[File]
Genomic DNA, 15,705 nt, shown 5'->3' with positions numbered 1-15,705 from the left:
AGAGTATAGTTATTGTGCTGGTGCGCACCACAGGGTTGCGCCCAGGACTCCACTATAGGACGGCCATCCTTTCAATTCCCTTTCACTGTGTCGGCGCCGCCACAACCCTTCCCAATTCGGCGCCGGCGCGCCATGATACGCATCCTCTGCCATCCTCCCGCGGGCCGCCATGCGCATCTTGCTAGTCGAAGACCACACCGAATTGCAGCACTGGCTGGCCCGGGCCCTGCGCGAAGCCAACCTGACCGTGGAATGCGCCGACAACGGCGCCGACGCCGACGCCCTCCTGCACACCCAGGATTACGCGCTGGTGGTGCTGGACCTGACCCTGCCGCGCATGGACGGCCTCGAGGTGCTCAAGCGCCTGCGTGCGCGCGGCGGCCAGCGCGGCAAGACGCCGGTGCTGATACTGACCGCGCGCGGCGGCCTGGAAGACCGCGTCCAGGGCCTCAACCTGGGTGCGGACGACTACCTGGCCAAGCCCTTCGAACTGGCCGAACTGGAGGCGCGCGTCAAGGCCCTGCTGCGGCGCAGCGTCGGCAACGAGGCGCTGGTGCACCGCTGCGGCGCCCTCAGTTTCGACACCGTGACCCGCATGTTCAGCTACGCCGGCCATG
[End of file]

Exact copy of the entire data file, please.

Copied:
Genomic DNA, 15,705 nt, shown 5'->3' with positions numbered 1-15,705 from the left:
AGAGTATAGTTATTGTGCTGGTGCGCACCACAGGGTTGCGCCCAGGACTCCACTATAGGACGGCCATCCTTTCAATTCCCTTTCACTGTGTCGGCGCCGCCACAACCCTTCCCAATTCGGCGCCGGCGCGCCATGATACGCATCCTCTGCCATCCTCCCGCGGGCCGCCATGCGCATCTTGCTAGTCGAAGACCACACCGAATTGCAGCACTGGCTGGCCCGGGCCCTGCGCGAAGCCAACCTGACCGTGGAATGCGCCGACAACGGCGCCGACGCCGACGCCCTCCTGCACACCCAGGATTACGCGCTGGTGGTGCTGGACCTGACCCTGCCGCGCATGGACGGCCTCGAGGTGCTCAAGCGCCTGCGTGCGCGCGGCGGCCAGCGCGGCAAGACGCCGGTGCTGATACTGACCGCGCGCGGCGGCCTGGAAGACCGCGTCCAGGGCCTCAACCTGGGTGCGGACGACTACCTGGCCAAGCCCTTCGAACTGGCCGAACTGGAGGCGCGCGTCAAGGCCCTGCTGCGGCGCAGCGTCGGCAACGAGGCGCTGGTGCACCGCTGCGGCGCCCTCAGTTTCGACACCGTGACCCGCATGTTCAGCTACGCCGGCCATG